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March 12, 2013 at 9:22 AM

Getting the Legislature to move on early learning by expanding preK

Students at the Refugee and Immigrant Family Center in Seattle.

Preschool students at the Refugee and Immigrant Family Center in Seattle. (Ted S. Warren/AP)

The Washington State Association of Head Start & ECEAP is meeting in Olympia this week to talk about everything from preschool bills in the Legislature to predatory lending practices impact on the low-income families served by Head Start.

I’ll be giving the keynote address Tuesday at noon. Here’s a taste of my speech:

If you believe, as I do, that education is one of the best public investments we can make, you can’t help but be excited by the hope and opportunities resonating from the White House to the state House.

Washington state has a lot going on:

It had one of the first and still one of the few Departments of Early Learning.

Washington won a Race to the Top grant and is using the $60 millon to improve teacher quality in preschools and child care centers.

Washington launched a home visiting program. It doesn’t reach as many homes as needed but its an important start. A powerful model is the City of Seattle’s program where nurses work with vulnerable moms for two years.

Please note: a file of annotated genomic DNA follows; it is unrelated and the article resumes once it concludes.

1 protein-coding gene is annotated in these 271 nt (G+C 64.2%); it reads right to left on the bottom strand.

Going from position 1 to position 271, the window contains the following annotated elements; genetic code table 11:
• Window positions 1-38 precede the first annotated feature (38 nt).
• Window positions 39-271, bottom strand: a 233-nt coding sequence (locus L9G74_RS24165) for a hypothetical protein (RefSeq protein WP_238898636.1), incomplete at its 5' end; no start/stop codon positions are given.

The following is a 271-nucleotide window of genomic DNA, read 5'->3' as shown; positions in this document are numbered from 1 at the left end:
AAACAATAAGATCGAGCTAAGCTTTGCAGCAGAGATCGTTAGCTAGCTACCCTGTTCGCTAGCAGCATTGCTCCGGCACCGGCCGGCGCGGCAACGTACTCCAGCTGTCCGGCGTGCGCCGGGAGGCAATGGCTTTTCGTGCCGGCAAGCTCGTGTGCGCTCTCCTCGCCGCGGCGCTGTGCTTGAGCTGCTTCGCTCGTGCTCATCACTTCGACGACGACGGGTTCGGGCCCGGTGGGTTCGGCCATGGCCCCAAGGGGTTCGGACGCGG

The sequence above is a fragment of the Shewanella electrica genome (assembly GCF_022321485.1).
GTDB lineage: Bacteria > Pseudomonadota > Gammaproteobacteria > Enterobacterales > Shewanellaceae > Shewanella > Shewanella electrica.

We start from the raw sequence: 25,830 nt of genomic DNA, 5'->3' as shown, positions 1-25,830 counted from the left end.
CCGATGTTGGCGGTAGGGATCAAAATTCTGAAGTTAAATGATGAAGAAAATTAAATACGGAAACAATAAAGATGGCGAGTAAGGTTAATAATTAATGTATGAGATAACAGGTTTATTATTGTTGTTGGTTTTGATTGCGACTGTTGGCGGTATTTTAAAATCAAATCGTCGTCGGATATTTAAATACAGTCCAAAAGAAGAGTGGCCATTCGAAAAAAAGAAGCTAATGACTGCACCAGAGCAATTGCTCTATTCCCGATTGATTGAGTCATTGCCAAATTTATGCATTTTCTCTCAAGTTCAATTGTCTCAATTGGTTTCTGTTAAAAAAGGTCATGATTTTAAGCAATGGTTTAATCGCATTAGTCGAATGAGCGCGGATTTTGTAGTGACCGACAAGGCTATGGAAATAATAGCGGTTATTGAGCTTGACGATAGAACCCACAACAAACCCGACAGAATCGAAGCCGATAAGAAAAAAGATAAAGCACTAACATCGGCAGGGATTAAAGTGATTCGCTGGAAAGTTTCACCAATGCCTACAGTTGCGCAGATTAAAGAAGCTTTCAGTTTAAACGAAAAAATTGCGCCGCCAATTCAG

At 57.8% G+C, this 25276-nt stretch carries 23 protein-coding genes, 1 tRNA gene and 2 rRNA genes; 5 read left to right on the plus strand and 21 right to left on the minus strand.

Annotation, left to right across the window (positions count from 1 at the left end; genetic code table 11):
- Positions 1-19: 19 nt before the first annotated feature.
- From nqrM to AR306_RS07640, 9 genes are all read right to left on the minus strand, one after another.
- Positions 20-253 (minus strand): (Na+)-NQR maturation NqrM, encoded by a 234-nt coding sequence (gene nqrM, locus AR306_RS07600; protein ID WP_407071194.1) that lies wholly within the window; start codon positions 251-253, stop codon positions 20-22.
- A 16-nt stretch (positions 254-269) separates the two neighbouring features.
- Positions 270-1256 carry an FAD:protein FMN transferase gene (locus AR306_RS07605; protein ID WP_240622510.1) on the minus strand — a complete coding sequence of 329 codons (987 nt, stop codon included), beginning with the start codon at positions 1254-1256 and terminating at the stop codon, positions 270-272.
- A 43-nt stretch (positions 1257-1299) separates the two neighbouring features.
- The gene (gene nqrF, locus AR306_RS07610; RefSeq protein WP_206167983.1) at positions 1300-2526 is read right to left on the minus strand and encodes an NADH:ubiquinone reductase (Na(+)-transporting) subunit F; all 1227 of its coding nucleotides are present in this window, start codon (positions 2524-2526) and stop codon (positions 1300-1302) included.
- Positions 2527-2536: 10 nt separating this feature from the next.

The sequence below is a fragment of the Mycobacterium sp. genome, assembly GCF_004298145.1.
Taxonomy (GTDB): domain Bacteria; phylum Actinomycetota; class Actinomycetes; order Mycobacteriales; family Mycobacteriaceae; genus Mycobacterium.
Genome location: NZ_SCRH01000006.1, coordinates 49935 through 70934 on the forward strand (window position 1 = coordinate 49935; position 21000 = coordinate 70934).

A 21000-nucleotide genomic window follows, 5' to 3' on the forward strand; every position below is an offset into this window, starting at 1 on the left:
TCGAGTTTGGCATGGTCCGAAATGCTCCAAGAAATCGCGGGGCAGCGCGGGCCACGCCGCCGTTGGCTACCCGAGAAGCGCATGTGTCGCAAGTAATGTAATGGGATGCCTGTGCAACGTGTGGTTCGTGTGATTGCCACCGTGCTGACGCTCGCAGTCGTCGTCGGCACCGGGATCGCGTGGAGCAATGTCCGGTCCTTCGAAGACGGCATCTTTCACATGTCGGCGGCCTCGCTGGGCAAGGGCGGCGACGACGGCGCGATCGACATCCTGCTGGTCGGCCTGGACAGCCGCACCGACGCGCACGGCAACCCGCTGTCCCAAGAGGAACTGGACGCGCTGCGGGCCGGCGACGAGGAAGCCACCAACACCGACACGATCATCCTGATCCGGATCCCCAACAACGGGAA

Thanks to the dogged lobbying of Rep. Ruth Kagi,  Washington last fall became one of only nine states approved for a waiver from federal rules restricting child welfare reimbursements to only children in foster care. Washington had been getting dinged for being on the cutting edge of efforts to keep children in the home and use wrap around social services to address child neglect and other problems in the home.

And you did all of this while much of the policy-making world was fixated on the K-12 system. Give yourselves a moment to take it all in. And now let’s talk about where efforts should go next.

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